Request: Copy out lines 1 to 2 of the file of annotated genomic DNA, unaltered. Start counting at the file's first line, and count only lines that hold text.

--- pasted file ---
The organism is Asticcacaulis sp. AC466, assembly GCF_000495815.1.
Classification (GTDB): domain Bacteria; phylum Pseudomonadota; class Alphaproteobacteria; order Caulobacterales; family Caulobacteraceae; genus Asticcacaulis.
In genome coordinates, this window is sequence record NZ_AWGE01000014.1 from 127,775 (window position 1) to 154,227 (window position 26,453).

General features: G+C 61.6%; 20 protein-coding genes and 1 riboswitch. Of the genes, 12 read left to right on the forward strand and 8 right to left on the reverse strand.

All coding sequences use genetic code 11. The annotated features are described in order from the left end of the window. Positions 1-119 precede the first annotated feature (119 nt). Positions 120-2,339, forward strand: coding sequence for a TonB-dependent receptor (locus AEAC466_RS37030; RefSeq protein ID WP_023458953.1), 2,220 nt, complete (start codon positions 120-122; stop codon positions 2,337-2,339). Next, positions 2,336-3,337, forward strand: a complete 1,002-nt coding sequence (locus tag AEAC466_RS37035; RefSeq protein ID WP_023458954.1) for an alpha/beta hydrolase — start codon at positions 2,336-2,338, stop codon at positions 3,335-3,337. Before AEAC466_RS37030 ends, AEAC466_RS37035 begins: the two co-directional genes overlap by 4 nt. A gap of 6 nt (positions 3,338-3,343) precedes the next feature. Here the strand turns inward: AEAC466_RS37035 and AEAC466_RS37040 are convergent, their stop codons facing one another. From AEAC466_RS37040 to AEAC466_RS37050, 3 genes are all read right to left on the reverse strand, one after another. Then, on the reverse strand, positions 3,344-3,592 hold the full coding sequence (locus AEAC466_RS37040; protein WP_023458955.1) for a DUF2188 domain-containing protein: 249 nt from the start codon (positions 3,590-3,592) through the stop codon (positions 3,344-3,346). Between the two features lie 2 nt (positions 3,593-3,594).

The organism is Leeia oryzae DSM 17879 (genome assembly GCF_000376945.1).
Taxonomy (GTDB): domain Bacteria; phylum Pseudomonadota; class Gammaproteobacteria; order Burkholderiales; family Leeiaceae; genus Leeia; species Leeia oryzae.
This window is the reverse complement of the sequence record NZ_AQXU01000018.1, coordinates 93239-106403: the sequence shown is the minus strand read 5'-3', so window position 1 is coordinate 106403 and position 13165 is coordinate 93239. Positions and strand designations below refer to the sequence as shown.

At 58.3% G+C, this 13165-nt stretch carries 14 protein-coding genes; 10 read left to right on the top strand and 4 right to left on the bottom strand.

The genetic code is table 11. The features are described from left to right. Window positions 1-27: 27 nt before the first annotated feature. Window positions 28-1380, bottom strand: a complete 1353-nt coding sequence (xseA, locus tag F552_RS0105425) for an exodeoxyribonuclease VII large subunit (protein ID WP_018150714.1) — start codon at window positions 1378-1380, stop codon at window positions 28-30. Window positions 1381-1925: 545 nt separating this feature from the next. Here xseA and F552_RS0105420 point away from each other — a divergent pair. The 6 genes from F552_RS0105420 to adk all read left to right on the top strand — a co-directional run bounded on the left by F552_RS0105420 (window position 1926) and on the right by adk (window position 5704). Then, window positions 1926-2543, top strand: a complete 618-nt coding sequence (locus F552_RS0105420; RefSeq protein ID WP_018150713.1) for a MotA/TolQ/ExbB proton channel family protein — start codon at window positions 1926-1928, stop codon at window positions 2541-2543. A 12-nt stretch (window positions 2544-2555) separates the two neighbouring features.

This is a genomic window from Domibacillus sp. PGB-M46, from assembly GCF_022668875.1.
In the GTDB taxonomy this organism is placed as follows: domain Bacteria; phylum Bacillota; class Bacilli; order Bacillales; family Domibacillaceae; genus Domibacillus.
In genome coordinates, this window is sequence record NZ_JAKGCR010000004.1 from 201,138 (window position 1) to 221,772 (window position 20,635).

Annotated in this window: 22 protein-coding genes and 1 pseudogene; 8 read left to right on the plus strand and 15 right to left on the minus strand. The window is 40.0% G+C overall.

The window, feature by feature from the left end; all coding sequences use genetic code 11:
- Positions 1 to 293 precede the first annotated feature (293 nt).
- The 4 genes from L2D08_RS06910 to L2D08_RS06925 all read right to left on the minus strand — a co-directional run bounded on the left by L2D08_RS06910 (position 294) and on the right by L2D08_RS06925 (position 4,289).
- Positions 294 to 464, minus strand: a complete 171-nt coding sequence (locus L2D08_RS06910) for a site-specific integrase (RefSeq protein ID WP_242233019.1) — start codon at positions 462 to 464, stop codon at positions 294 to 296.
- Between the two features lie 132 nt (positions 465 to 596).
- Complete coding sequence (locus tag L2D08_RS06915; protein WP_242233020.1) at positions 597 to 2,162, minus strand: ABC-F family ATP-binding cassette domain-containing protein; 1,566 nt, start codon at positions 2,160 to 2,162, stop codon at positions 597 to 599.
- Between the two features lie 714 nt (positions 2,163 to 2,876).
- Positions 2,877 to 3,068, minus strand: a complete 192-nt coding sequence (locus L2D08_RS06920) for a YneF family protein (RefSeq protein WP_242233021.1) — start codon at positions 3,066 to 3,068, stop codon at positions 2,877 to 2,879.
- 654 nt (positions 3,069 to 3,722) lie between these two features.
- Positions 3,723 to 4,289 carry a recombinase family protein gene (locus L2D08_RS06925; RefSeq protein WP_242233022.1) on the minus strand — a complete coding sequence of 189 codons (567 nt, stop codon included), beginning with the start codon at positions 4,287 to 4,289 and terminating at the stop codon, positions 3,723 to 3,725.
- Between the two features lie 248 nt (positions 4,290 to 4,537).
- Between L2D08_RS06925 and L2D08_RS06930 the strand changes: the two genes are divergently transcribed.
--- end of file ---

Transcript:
The organism is Asticcacaulis sp. AC466, assembly GCF_000495815.1.
Classification (GTDB): domain Bacteria; phylum Pseudomonadota; class Alphaproteobacteria; order Caulobacterales; family Caulobacteraceae; genus Asticcacaulis.